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Debugged through a legacy C# LINQ query, and this query contained a Distinct operator. The query exhibited strange behaviors. It took me a few minutes to realize that Distinct was one of the deferred operations. [1]

Another much more interesting and important topic is that what happens when we use Distinct without supplying an IEqualityComparer comparer [1]. Let’s use an example to illustrate.

public static IEnumerable Distinct(
    this IEnumerable source
)
void Main()
{
   Product[] products = {            
           new Product { Name = "apple", Code = 9 }, 
           new Product { Name = "orange", Code = 4 }, 
           new Product { Name = "apple", Code = 9 }, 
           new Product { Name = "lemon", Code = 12 } };

   IEnumberable noduplicates = products.Distinct();
   
   foreach (var product in noduplicates)
      Console.WriteLine(product.Name + " " + product.Code 
         + ", hash code: " + product.GetHashCode());
}
public class Product 
{
   public string Name { get; set; }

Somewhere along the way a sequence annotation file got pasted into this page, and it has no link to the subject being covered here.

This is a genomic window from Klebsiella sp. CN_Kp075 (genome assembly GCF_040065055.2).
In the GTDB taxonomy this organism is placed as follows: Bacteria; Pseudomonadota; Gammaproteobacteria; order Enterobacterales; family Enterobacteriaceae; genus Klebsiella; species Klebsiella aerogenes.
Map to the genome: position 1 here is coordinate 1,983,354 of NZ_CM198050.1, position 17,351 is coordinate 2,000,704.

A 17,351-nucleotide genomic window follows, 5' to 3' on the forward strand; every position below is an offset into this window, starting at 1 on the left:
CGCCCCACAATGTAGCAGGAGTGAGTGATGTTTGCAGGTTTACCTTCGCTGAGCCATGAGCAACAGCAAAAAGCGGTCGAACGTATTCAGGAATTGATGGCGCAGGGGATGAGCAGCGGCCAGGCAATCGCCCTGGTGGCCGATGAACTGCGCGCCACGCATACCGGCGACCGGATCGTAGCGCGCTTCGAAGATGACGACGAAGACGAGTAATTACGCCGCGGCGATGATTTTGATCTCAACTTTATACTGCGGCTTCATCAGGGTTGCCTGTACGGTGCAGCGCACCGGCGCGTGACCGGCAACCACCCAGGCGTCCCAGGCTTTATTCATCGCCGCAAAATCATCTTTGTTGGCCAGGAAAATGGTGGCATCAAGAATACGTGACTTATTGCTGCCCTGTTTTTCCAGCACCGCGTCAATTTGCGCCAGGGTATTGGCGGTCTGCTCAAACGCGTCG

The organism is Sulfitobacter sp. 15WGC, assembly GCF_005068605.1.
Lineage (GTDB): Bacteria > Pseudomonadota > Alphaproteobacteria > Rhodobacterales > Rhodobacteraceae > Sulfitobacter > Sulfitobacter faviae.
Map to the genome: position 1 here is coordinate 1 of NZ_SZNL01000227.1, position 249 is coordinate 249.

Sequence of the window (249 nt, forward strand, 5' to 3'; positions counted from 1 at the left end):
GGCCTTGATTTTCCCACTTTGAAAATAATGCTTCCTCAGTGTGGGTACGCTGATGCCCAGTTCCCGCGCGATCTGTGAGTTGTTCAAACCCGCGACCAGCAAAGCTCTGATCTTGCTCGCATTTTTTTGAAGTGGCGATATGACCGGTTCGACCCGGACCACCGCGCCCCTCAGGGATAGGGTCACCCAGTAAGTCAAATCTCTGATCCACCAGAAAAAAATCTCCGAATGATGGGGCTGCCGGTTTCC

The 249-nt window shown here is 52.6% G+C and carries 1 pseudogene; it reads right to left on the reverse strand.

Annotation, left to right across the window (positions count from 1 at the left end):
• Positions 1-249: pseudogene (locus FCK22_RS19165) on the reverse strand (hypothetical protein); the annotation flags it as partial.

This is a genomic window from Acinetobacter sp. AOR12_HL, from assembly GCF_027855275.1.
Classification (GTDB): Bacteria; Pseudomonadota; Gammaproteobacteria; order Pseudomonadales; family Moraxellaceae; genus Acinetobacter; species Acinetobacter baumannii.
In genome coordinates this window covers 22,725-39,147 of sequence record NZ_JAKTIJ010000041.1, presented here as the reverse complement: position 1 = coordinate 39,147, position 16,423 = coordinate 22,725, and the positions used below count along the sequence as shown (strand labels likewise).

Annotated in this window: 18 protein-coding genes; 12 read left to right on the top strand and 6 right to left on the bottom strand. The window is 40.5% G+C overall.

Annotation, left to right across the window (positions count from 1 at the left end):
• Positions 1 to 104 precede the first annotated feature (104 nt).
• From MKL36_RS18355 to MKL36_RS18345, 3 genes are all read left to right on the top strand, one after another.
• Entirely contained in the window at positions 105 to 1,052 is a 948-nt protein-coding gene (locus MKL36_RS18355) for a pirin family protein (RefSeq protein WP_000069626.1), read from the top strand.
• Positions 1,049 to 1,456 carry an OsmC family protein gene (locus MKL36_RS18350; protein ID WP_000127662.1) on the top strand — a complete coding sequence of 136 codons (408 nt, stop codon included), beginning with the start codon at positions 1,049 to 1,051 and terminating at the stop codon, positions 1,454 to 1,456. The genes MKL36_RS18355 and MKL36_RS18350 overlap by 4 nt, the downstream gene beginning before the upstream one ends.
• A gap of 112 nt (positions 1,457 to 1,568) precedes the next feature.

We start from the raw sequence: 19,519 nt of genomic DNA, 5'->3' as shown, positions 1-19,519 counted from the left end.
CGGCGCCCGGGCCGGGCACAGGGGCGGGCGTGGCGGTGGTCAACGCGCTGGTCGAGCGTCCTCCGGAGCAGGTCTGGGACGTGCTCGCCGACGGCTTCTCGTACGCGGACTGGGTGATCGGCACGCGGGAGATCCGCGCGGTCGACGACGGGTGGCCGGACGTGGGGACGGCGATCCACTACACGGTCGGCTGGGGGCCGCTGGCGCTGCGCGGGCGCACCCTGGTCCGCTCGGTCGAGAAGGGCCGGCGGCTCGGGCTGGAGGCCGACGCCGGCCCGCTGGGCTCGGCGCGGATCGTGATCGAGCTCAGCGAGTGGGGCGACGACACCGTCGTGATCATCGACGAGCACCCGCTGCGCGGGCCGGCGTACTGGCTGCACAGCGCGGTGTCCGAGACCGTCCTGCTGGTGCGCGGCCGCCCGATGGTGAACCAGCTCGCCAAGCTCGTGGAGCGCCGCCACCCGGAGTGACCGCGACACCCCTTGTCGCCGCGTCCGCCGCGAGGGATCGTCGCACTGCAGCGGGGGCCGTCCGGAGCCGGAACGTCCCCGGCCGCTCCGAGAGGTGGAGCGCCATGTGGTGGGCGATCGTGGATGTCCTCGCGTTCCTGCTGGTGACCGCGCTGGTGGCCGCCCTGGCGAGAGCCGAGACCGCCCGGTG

public int Code { get; set; }
}

The code produces the following output:

apple 9, hash code: 4143056
orange 4, hash code: 52219803
apple 9, hash code: 1080906
lemon 12, hash code: 48640813

Why does “apple 9” appear twice? Why are the hash codes for “apple 9” different?

The system returns a default equality comparer [3]. Without any special equality comparer method implemented on our class Product, the system basically depends first on Object.GetHashCode, and then on Object.Equals to find out whether two objects are equal or not.

For reference  types, if GetHashCode is not overridden, hash codes are computed by calling the Object.GetHashCode method of the base class, which computes a hash code based on an object’s reference. In our case, two product instances of “apple 9” have different object references, therefore, different hash codes, and “apple 9” appear twice.

If value types do not override GetHashCode, the ValueType.GetHashCode method of the base class uses reflection to compute the hash code based on the values of the type’s fields. In other words, value types whose fields have equal values have equal hash codes.

References:

  1. Enumerable.Distinct
  2. Object.GetHashCode
  3. EqualityComparer.Default Property
  4. Object.Equals
  5. GetHashCode and LINQ
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